The pandemic has devastated many businesses, both large and small. At the same time, there is another sector of our economy that is crucial to our quality of life and is experiencing drastic reductions in revenue — the nonprofit sector.

Civic leaders and policymakers need to give equal attention to this vital part of our communities.

Nonprofit charitable organizations provide essential services that support disadvantaged and unemployed individuals and families. One need only see a photograph of long lines at a food distribution site to know that demand for these services has increased during the pandemic.

The Pittsburgh Foundation and its partners recently released the results of a survey of Pennsylvania nonprofits. The survey received responses from 800 nonprofits or about 2% of the total number in the state. For those who responded, revenue fell by $612 million as a result of COVID-19, and they had $95 million of additional operating costs, for a total impact of $707 million.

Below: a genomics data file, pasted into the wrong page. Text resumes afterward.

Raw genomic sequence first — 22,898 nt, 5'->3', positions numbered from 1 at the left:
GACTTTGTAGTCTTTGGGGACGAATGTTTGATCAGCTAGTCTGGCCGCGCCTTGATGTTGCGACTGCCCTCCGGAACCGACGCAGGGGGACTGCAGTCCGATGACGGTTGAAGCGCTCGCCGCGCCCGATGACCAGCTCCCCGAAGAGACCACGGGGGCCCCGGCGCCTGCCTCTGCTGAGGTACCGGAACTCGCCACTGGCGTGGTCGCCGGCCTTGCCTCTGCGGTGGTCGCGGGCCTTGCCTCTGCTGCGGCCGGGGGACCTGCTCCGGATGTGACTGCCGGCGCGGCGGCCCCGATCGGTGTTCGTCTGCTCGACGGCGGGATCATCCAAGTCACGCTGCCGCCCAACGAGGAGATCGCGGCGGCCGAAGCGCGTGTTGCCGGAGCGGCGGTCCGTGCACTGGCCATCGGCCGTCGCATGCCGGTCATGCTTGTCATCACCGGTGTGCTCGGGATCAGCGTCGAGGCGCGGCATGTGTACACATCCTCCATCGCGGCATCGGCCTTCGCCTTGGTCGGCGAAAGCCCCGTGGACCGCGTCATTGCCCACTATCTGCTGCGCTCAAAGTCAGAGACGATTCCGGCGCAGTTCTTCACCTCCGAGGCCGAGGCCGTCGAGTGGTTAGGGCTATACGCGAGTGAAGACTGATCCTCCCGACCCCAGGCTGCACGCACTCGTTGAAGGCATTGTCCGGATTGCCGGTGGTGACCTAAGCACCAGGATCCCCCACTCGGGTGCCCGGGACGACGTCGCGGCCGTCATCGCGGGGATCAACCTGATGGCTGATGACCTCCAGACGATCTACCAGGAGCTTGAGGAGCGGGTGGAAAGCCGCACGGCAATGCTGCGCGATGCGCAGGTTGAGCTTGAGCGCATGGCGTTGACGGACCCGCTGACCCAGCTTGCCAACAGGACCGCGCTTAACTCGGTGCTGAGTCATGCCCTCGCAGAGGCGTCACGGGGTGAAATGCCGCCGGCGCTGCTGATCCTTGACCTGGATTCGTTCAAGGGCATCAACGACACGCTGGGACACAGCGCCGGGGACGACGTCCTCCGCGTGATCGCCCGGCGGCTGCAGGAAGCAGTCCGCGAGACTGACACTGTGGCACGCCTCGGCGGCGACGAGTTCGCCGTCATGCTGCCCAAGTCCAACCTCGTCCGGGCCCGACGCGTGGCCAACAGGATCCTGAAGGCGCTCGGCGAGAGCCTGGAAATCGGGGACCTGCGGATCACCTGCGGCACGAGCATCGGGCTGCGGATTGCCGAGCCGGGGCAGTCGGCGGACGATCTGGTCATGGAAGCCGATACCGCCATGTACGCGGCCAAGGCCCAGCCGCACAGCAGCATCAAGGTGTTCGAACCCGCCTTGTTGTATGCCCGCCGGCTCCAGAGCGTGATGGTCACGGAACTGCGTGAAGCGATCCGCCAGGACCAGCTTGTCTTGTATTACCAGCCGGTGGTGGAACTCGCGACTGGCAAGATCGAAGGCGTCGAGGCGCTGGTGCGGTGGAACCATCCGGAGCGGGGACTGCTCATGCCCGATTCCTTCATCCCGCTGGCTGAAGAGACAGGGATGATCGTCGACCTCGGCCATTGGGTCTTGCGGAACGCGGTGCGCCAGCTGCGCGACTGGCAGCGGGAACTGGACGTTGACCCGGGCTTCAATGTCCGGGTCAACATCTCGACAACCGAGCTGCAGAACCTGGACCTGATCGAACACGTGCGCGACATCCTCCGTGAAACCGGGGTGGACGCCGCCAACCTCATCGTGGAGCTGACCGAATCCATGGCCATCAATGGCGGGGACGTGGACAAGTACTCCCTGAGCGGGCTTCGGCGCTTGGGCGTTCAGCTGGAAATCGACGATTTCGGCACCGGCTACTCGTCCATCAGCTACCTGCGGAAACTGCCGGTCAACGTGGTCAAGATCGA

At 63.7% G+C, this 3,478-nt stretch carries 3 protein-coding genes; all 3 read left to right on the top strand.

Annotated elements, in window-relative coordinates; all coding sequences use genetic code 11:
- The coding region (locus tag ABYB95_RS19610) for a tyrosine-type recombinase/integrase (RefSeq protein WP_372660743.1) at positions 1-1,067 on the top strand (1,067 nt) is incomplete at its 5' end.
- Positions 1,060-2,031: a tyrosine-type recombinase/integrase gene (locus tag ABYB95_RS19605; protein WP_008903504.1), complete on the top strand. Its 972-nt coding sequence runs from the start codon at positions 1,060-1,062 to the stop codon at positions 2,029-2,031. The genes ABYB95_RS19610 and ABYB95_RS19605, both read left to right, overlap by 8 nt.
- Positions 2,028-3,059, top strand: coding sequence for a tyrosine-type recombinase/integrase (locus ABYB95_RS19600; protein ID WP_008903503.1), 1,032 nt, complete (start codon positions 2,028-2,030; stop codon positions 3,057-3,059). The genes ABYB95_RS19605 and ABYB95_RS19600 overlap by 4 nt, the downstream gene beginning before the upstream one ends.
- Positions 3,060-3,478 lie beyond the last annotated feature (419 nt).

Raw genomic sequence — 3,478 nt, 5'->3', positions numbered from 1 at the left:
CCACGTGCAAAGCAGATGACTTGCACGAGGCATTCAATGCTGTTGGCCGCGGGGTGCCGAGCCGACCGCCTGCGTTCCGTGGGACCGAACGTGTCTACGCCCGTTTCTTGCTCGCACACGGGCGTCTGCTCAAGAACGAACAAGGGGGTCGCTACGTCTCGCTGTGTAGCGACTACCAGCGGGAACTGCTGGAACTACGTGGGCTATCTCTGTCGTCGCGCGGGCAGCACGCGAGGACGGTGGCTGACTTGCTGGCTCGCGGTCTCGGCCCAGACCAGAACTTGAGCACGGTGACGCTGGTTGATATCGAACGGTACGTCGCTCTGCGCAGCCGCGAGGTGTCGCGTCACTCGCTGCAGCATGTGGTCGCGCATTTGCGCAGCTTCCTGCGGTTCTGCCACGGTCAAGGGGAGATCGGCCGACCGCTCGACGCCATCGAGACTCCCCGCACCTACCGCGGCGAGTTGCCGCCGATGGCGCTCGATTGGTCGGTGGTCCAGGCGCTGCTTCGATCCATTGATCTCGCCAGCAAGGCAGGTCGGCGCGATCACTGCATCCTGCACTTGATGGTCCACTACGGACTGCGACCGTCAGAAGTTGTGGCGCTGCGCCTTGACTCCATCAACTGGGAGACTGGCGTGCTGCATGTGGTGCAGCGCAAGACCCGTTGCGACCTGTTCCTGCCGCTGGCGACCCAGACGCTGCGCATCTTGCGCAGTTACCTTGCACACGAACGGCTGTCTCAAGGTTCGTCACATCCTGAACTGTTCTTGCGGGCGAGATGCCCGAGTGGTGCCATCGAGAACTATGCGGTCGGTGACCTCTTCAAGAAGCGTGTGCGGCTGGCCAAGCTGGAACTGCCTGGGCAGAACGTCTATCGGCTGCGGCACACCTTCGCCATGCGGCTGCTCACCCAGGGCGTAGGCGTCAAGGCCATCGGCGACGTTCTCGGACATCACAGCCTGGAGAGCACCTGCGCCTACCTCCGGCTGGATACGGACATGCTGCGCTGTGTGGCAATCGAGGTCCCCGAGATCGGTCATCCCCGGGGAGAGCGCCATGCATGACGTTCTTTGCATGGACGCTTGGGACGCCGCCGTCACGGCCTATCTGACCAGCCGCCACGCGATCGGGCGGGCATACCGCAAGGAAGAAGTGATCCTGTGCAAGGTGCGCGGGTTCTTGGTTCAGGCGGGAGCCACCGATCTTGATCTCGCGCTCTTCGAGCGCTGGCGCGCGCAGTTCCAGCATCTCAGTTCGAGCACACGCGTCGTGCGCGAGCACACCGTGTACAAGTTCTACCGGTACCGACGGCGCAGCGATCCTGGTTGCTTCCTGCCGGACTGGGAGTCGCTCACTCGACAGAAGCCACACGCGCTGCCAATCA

If those figures were extrapolated to the whole sector, the impact would be well up in the billions of dollars.

Federal support through the CARES (Coronavirus Aid, Relief and Economic Security) Act assisted some nonprofits to maintain their programs. They were eligible for loans through the Payroll Protection Program, and some of those loans may be forgiven and become grants. However, many expenses at the organizations were not eligible for direct support from this source.

Pennsylvania still has $1.3 billion of CARES Act funding that has not been allocated. As they resume work after the election, state legislators should support bills that would set aside a significant portion of those existing funds for the nonprofit sector. The funds would go to community-based organizations that provide child care, health services, protection from domestic violence, food distribution, career training and help for people to manage disabilities.

The nonprofit sector not only provides essential services, but it also employs 16% of the state’s workforce. For a range of reasons, Pennsylvanians cannot afford to see it fail.

— Pittsburgh Post-Gazette (TNS)

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